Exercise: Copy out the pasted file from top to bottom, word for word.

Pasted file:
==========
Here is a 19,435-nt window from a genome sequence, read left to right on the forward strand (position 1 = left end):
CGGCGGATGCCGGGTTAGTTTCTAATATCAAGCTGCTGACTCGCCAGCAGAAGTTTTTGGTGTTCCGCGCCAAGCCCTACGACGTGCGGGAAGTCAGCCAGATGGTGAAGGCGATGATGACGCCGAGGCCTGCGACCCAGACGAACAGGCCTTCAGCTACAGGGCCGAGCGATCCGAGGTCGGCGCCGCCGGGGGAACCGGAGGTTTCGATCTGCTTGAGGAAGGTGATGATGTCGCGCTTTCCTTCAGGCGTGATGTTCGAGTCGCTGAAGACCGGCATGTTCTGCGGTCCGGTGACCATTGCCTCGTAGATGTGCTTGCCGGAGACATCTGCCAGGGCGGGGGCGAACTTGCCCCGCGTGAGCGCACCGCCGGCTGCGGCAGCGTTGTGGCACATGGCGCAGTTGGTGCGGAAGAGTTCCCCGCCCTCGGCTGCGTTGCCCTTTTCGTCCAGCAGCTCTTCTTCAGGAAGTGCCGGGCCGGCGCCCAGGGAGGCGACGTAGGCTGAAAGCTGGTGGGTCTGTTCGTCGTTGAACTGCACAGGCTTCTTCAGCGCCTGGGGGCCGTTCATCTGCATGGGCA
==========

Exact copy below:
Here is a 19,435-nt window from a genome sequence, read left to right on the forward strand (position 1 = left end):
CGGCGGATGCCGGGTTAGTTTCTAATATCAAGCTGCTGACTCGCCAGCAGAAGTTTTTGGTGTTCCGCGCCAAGCCCTACGACGTGCGGGAAGTCAGCCAGATGGTGAAGGCGATGATGACGCCGAGGCCTGCGACCCAGACGAACAGGCCTTCAGCTACAGGGCCGAGCGATCCGAGGTCGGCGCCGCCGGGGGAACCGGAGGTTTCGATCTGCTTGAGGAAGGTGATGATGTCGCGCTTTCCTTCAGGCGTGATGTTCGAGTCGCTGAAGACCGGCATGTTCTGCGGTCCGGTGACCATTGCCTCGTAGATGTGCTTGCCGGAGACATCTGCCAGGGCGGGGGCGAACTTGCCCCGCGTGAGCGCACCGCCGGCTGCGGCAGCGTTGTGGCACATGGCGCAGTTGGTGCGGAAGAGTTCCCCGCCCTCGGCTGCGTTGCCCTTTTCGTCCAGCAGCTCTTCTTCAGGAAGTGCCGGGCCGGCGCCCAGGGAGGCGACGTAGGCTGAAAGCTGGTGGGTCTGTTCGTCGTTGAACTGCACAGGCTTCTTCAGCGCCTGGGGGCCGTTCATCTGCATGGGCA